Serrine Lau, TOXICOLOGIST, Tucson, Arizona
"Don't just sit in the dark wondering what comes next. Instead of panicking, get more information."
What She's Doing
Chemicals get a bad rap these days. They bring to mind greenhouse gas-clogged skies and polluted rivers, poisons that destroy our environment and give us cancer.
But not all chemicals are harmful. Some are good for us-even essential to our survival. Caffeine and sugar are beneficial chemicals in our food, as is the folic acid that enriches our bread and prevents certain birth defects. In fact, the word "chemical" simply refers to any substance that's involved in, or created by, a chemical reaction. There are so many chemicals all around us—whether good or bad or neutral—that scientists don't yet know what they all are.
University of Arizona, Tucson
LAST MOVIE YOU SAW
The Bourne Ultimatum and Ocean's 13
BEST THINGS TO SEE OR DO IN TUCSON
Desert Museum, Gem Show, hiking at Sabino Canyon and Saguaro National Park, bird watching, Kitt Peak National Observatory, Mt. Lemmon, Old Tucson Studios and the Tombstone Epitaph
As a toxicologist, Serrine Lau is interested in knowing more about chemicals that damage human health. She studies how different chemicals enter, travel through and exit our bodies. That includes looking at where the chemicals congregate or get processed. For instance, tobacco does the most damage to the mouth, lungs and bladder.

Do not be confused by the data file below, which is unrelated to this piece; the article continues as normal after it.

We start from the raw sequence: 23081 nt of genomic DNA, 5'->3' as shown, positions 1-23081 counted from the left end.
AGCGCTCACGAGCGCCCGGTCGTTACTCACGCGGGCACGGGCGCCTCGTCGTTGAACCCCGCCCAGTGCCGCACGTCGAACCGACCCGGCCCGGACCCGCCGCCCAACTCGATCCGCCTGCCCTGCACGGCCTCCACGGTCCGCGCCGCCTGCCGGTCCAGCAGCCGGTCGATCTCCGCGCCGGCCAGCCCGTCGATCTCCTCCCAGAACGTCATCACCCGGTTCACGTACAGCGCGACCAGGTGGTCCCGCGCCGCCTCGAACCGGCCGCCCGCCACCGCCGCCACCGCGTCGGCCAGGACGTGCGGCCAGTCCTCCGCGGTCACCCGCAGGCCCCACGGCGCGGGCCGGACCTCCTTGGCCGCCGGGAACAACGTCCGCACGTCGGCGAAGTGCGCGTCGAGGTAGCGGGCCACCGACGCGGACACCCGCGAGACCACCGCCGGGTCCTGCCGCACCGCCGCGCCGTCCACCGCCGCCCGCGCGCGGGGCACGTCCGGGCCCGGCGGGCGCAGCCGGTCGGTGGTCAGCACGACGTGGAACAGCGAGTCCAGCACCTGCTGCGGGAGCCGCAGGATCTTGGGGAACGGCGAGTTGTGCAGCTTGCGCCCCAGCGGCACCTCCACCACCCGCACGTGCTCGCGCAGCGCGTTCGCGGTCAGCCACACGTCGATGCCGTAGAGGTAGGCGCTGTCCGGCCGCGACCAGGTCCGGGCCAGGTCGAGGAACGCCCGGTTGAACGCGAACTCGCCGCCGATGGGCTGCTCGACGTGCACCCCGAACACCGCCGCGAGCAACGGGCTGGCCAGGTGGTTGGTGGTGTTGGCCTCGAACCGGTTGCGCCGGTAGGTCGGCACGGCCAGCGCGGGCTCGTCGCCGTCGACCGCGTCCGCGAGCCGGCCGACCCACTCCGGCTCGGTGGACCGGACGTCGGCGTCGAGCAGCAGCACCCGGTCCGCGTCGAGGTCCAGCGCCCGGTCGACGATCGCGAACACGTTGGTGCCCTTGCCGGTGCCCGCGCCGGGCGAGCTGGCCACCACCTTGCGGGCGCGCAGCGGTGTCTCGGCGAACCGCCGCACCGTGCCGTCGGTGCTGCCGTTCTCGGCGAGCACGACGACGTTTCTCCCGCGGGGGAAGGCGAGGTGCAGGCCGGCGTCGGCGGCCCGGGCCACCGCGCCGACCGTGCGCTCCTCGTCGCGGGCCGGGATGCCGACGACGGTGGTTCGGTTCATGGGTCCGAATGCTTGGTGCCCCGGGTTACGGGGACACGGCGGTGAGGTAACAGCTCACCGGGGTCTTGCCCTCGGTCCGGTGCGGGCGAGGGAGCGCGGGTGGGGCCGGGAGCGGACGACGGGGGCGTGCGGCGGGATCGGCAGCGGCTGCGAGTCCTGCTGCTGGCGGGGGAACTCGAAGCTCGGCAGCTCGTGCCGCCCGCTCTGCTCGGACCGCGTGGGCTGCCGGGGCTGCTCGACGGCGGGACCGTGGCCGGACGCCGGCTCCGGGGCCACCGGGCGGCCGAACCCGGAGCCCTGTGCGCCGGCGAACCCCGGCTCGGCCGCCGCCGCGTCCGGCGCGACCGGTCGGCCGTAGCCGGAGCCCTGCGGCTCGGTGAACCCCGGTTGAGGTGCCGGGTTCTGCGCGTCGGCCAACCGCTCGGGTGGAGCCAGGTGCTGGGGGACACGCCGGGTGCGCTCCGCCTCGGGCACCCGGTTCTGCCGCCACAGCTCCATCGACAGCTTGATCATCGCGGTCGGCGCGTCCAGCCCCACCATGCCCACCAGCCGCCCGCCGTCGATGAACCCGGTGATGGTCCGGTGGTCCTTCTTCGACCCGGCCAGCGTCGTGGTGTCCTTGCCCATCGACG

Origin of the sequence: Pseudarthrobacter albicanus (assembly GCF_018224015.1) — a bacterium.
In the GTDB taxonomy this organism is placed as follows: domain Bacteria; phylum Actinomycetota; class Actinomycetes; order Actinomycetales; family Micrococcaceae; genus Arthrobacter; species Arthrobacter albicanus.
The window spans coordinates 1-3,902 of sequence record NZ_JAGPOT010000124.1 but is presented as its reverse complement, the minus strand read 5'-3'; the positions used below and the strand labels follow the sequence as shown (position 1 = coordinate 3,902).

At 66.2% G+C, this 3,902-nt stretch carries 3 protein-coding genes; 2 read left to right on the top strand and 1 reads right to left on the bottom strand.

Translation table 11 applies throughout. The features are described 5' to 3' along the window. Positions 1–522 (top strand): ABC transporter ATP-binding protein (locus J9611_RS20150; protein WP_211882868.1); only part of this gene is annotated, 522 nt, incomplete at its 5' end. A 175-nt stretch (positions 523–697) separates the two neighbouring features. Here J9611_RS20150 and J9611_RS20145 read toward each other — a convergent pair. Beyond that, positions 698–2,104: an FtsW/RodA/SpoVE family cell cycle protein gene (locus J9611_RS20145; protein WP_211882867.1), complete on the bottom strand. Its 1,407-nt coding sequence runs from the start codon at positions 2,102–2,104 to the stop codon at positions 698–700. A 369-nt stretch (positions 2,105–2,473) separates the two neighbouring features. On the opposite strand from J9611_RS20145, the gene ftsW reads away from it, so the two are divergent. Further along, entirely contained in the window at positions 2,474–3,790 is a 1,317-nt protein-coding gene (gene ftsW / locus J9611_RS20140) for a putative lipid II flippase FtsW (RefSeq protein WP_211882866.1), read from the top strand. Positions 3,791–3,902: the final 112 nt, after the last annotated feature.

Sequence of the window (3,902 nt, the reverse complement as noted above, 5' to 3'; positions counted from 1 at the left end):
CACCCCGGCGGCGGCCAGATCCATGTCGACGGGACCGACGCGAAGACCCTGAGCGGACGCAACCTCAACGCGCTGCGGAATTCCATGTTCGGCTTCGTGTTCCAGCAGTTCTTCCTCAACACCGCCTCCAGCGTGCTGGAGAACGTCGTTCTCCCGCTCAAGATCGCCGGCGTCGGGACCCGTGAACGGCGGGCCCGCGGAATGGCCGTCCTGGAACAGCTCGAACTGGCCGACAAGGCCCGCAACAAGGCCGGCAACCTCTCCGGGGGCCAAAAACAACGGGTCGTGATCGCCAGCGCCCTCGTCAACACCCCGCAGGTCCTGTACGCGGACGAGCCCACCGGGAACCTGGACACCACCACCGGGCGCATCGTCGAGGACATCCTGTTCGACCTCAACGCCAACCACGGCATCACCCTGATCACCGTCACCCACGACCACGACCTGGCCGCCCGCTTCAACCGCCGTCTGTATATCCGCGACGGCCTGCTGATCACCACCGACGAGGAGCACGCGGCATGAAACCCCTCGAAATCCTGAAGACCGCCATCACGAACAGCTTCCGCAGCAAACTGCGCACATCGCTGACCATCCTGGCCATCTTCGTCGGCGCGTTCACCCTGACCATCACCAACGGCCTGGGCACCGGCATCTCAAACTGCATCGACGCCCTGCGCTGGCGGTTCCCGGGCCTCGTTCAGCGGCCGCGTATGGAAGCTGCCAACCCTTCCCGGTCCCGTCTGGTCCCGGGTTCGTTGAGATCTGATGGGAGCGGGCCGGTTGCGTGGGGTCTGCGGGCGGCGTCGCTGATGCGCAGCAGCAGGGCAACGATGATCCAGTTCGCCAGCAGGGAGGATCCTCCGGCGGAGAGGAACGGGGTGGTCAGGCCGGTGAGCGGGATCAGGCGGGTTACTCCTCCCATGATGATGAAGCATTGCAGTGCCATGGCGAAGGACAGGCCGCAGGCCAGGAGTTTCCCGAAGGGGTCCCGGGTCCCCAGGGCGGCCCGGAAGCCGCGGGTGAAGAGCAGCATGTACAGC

But Lau doesn't study those chemicals alone. She also looks at tiny variations in our DNA that influence whether we get sick when we're exposed to toxins in the environment. She hopes to not only understand how our bodies process specific chemicals, but also find the genes that make us more or less likely to be hurt by them.
Lau specializes in polyphenols, a group of chemicals found in cigarette smoke, car exhaust, some depigmentation cosmetics and other substances. Polyphenols have been linked to kidney cancer in some people.
Because she can't give polyphenols to people, Lau studies them in rats. She measures kidney cancer rates in rats exposed to a strong polyphenol, and then compares the cancerous rats' genes to those of people who are susceptible to the same cancer type. Lau has found changes in DNA that may affect whether tumors grow in our kidneys.
Read more about Lau in "Chemical World."